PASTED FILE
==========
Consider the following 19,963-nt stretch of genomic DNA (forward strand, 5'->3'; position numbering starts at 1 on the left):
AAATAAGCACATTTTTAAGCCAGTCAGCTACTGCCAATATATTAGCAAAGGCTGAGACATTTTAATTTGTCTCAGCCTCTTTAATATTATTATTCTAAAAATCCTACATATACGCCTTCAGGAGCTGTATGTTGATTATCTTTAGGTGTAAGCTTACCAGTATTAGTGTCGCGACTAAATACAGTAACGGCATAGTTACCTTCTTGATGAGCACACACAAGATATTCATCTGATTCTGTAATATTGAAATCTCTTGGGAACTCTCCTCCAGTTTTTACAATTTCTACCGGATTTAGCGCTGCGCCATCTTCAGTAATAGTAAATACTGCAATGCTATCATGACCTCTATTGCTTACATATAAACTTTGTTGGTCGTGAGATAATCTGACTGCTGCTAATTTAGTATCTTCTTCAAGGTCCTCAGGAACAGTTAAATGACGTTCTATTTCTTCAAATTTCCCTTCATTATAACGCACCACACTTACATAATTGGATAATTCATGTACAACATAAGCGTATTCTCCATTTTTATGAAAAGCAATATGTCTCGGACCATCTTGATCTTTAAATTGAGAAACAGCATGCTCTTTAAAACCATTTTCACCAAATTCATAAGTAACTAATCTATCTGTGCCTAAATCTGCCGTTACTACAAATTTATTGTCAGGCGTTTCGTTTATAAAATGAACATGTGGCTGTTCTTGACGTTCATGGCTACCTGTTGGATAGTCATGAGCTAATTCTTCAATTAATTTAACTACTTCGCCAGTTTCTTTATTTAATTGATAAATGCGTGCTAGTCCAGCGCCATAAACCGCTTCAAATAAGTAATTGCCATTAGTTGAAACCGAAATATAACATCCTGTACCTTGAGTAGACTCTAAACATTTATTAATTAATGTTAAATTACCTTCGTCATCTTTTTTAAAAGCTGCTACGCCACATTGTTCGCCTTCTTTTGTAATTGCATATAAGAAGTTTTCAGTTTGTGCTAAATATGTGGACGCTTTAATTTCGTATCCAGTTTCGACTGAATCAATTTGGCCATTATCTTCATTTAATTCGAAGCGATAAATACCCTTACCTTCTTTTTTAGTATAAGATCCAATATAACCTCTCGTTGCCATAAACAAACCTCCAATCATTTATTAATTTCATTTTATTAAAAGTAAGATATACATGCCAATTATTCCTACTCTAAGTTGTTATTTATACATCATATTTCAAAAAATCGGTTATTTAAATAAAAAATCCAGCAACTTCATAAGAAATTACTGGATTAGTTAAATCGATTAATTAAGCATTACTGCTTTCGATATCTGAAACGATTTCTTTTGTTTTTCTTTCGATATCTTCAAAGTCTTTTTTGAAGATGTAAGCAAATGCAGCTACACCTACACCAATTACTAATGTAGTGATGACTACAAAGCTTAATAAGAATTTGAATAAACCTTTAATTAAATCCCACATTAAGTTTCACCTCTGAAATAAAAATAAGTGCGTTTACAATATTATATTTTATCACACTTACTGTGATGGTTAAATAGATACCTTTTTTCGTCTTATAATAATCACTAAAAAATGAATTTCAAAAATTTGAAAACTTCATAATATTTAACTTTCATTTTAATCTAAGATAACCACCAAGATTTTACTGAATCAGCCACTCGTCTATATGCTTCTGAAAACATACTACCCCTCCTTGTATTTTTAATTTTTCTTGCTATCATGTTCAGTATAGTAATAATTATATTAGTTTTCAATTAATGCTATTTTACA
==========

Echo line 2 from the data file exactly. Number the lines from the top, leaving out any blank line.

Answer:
AAATAAGCACATTTTTAAGCCAGTCAGCTACTGCCAATATATTAGCAAAGGCTGAGACATTTTAATTTGTCTCAGCCTCTTTAATATTATTATTCTAAAAATCCTACATATACGCCTTCAGGAGCTGTATGTTGATTATCTTTAGGTGTAAGCTTACCAGTATTAGTGTCGCGACTAAATACAGTAACGGCATAGTTACCTTCTTGATGAGCACACACAAGATATTCATCTGATTCTGTAATATTGAAATCTCTTGGGAACTCTCCTCCAGTTTTTACAATTTCTACCGGATTTAGCGCTGCGCCATCTTCAGTAATAGTAAATACTGCAATGCTATCATGACCTCTATTGCTTACATATAAACTTTGTTGGTCGTGAGATAATCTGACTGCTGCTAATTTAGTATCTTCTTCAAGGTCCTCAGGAACAGTTAAATGACGTTCTATTTCTTCAAATTTCCCTTCATTATAACGCACCACACTTACATAATTGGATAATTCATGTACAACATAAGCGTATTCTCCATTTTTATGAAAAGCAATATGTCTCGGACCATCTTGATCTTTAAATTGAGAAACAGCATGCTCTTTAAAACCATTTTCACCAAATTCATAAGTAACTAATCTATCTGTGCCTAAATCTGCCGTTACTACAAATTTATTGTCAGGCGTTTCGTTTATAAAATGAACATGTGGCTGTTCTTGACGTTCATGGCTACCTGTTGGATAGTCATGAGCTAATTCTTCAATTAATTTAACTACTTCGCCAGTTTCTTTATTTAATTGATAAATGCGTGCTAGTCCAGCGCCATAAACCGCTTCAAATAAGTAATTGCCATTAGTTGAAACCGAAATATAACATCCTGTACCTTGAGTAGACTCTAAACATTTATTAATTAATGTTAAATTACCTTCGTCATCTTTTTTAAAAGCTGCTACGCCACATTGTTCGCCTTCTTTTGTAATTGCATATAAGAAGTTTTCAGTTTGTGCTAAATATGTGGACGCTTTAATTTCGTATCCAGTTTCGACTGAATCAATTTGGCCATTATCTTCATTTAATTCGAAGCGATAAATACCCTTACCTTCTTTTTTAGTATAAGATCCAATATAACCTCTCGTTGCCATAAACAAACCTCCAATCATTTATTAATTTCATTTTATTAAAAGTAAGATATACATGCCAATTATTCCTACTCTAAGTTGTTATTTATACATCATATTTCAAAAAATCGGTTATTTAAATAAAAAATCCAGCAACTTCATAAGAAATTACTGGATTAGTTAAATCGATTAATTAAGCATTACTGCTTTCGATATCTGAAACGATTTCTTTTGTTTTTCTTTCGATATCTTCAAAGTCTTTTTTGAAGATGTAAGCAAATGCAGCTACACCTACACCAATTACTAATGTAGTGATGACTACAAAGCTTAATAAGAATTTGAATAAACCTTTAATTAAATCCCACATTAAGTTTCACCTCTGAAATAAAAATAAGTGCGTTTACAATATTATATTTTATCACACTTACTGTGATGGTTAAATAGATACCTTTTTTCGTCTTATAATAATCACTAAAAAATGAATTTCAAAAATTTGAAAACTTCATAATATTTAACTTTCATTTTAATCTAAGATAACCACCAAGATTTTACTGAATCAGCCACTCGTCTATATGCTTCTGAAAACATACTACCCCTCCTTGTATTTTTAATTTTTCTTGCTATCATGTTCAGTATAGTAATAATTATATTAGTTTTCAATTAATGCTATTTTACA